Toronto’s Catcher Bonanza: Buck, Castro, Chavez

It’s been a big week for Toronto Blue Jays General Manager Alex Anthopolous. Obviously, I’m referring to the bonanza earlier in the week in which Anthopolous filled out his 2010 catcher corps by signing John Buck for one year and two million dollars moments after he was non-tendered by the Kansas City Royals (all set with Jason Kendall), veteran Ramon Castro for one year and one million dollars, and Raul Chavez to a minor league deal.

[NB: I usually prefer referring to multiple projections, but since I’m discussing more than one player, I’ll keep things simple by sticking with CHONE for both offense and defense. When I averaged various different projections, the overall values I came up with were about the same, anyway.]

On CHONE’s original list of free agents, Ramon Castro rated as the best catcher per 150 games. His projected offensive line is .230/.292/.412, or 10 runs below average per 150 games. His defensive projection is two runs above average. Adding in the positional adjustment, per 150 games Castro projects as a 2.4 WAR catcher. However, Castro also comes cheaply because not only do catchers almost never play 150 games, but the 34-year-old Castro has never played 100 games, and has only played more than 2009’s 57 once, in 2005.

Although I’m personally excited that I might get to see John Buck play in-person, many Royals fans hate him for being part of the return in the 2004 Carlos Beltran trade as much as for his numerous strikeouts and poor defense. The latter is reflected in his -5 defensive projection. As for the former, his offense looks a lot like Castro’s — low average, decent walk rate, above-average power. CHONE projects Buck at .227/.296/.398, or -9/150 for 2010. Together, this puts Buck just below average at 1.8 WAR. Again, catchers typically play much less than that, and Buck spent time on the DL in 2009.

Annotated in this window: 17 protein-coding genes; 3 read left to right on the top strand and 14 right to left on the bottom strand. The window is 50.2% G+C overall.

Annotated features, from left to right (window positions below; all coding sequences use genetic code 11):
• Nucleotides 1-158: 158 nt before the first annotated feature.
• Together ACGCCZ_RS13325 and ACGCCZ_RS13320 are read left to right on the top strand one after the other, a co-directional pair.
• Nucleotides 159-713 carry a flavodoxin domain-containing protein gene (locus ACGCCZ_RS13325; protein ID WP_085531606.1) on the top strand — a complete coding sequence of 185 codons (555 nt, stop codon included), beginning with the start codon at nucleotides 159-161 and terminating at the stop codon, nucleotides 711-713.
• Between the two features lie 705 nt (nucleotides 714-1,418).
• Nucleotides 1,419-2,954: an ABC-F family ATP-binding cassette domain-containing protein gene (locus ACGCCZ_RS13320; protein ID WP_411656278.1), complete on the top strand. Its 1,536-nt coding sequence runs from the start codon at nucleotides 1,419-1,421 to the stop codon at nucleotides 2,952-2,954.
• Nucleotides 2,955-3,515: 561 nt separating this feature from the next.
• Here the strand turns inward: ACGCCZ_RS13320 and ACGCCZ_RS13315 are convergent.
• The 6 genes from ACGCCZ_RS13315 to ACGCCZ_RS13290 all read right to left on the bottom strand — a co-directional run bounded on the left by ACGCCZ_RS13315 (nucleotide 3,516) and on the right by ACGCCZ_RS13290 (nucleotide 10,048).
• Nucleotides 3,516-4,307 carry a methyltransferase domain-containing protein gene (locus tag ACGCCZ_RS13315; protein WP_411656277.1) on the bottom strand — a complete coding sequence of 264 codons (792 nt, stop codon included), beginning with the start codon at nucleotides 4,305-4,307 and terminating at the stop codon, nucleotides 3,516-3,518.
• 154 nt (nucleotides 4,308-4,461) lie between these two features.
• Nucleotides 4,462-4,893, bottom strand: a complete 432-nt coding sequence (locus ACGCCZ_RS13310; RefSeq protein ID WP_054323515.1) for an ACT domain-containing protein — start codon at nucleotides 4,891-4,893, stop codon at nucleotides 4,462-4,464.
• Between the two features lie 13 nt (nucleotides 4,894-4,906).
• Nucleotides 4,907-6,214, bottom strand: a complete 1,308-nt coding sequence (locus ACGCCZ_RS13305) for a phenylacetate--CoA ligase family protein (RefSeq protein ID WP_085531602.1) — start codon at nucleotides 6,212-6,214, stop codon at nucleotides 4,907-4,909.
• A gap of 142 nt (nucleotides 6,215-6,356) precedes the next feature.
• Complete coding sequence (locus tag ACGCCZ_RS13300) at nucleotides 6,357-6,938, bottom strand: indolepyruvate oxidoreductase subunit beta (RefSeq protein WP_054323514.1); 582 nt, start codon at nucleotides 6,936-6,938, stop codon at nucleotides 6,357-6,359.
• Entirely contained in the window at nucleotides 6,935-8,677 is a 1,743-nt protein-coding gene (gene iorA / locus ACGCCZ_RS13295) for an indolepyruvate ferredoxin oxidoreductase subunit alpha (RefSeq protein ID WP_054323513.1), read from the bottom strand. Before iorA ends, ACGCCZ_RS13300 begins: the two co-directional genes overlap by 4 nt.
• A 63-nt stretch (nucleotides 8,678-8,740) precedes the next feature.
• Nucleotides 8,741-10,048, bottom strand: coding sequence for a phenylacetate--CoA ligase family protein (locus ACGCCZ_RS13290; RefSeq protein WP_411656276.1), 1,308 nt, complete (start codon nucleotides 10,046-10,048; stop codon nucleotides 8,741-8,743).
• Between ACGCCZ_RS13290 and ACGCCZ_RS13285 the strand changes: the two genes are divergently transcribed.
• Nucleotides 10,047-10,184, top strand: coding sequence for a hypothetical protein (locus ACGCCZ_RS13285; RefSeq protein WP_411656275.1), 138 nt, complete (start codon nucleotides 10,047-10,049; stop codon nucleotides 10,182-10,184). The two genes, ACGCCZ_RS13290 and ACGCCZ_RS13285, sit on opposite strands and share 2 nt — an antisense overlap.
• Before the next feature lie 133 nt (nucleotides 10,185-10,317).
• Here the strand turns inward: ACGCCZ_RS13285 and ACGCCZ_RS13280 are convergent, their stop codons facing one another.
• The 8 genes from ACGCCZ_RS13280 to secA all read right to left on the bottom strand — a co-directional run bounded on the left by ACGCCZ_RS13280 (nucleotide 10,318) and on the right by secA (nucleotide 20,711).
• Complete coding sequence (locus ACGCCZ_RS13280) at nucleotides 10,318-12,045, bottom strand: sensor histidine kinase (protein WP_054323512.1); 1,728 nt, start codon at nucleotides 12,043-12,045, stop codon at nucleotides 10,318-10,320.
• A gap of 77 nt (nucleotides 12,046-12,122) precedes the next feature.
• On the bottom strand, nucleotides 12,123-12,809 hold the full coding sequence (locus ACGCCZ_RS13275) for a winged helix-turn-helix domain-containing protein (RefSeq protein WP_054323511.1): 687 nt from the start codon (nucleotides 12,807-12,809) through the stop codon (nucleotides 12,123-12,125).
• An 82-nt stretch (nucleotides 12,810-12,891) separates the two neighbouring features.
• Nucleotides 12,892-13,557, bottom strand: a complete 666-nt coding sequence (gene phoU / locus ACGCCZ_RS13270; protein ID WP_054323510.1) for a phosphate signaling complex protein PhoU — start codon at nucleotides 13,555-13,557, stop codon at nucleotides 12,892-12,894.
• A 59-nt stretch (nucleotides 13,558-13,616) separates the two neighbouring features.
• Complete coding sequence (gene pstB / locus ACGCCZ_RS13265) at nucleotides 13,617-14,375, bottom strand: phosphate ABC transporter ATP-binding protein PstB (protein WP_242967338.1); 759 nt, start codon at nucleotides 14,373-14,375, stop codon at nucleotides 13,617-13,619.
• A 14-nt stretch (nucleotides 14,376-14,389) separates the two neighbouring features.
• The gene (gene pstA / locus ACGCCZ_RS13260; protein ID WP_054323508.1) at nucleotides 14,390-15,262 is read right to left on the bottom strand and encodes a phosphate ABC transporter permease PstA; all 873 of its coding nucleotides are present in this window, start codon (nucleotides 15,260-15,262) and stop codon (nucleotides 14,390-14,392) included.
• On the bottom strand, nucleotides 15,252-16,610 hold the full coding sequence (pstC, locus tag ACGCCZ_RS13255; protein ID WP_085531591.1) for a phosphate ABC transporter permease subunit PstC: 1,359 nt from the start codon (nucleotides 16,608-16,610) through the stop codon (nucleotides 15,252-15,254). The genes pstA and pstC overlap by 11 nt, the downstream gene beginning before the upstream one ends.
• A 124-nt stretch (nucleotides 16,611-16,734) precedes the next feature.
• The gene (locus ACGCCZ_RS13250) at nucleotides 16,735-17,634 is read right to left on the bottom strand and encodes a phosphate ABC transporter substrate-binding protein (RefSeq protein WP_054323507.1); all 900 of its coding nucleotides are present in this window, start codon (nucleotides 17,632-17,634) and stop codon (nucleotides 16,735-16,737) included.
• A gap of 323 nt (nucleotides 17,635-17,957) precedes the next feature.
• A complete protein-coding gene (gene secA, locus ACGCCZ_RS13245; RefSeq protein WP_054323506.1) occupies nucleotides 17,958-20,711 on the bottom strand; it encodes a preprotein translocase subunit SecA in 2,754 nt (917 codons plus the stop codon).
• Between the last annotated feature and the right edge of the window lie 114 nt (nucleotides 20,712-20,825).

Raul Chavez is a veteran defensive catcher who actually lives up to his reputation with the glove. Offensively, CHONE projects him at .226/.262/.319; -37/150. However, Chavez avoids being replacement level due to his glove (+9). He projects at 0.4 WAR per 150.

The Blue Jays are at the beginning of a rebuild. Before Buck signed, Toronto had zero catchers on their 40-man roster. Someone has to play catcher, and according to CHONE, the only free agent catcher in the same league with Castro and Buck is departing Blue Jay Rod Barajas, who’s seeking a much bigger deal. While neither Buck nor Castro is an iron man, if they each play half of the season, that still projects as around a league average player (2 WAR). Given that the cost of one marginal win on the open market is likely at least four million dollars, the Jays are paying three million for at least eight million dollars worth of (projected) production. Well done by the Jays.

In a way, Chavez’s contract is the most interesting, and not because he’s good. Rather, it’s because Toronto, unlike other clubs this winter, gave a near-replacement level catcher a contract appropriate to his likely contribution rather than six million dollars over two years. It’s a Festivus Miracle!

If you want to enter your own projection for Toronto’s 2010 catchers, click here.

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Matt Klaassen reads and writes obituaries in the Greater Toronto Area. If you can't get enough of him, follow him on Twitter.

12 Responses to “Toronto’s Catcher Bonanza: Buck, Castro, Chavez”

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  1. Paul says:

    This may be the saddest thing I’ve read all month:

    “Although I’m personally excited that I might to [sic] get to see John Buck play in-person…”

    Royals fans are not bitter at John Buck about the Beltran deal. (Sure, we send a box full of coal to MIke Wood’s house every holiday season, but that’s unrelated). John Buck is not… good. He has earned himself a Raul Chavez-esque minor league deal, partly by getting hugely fat and giving himself back problems. But he was really bad before that.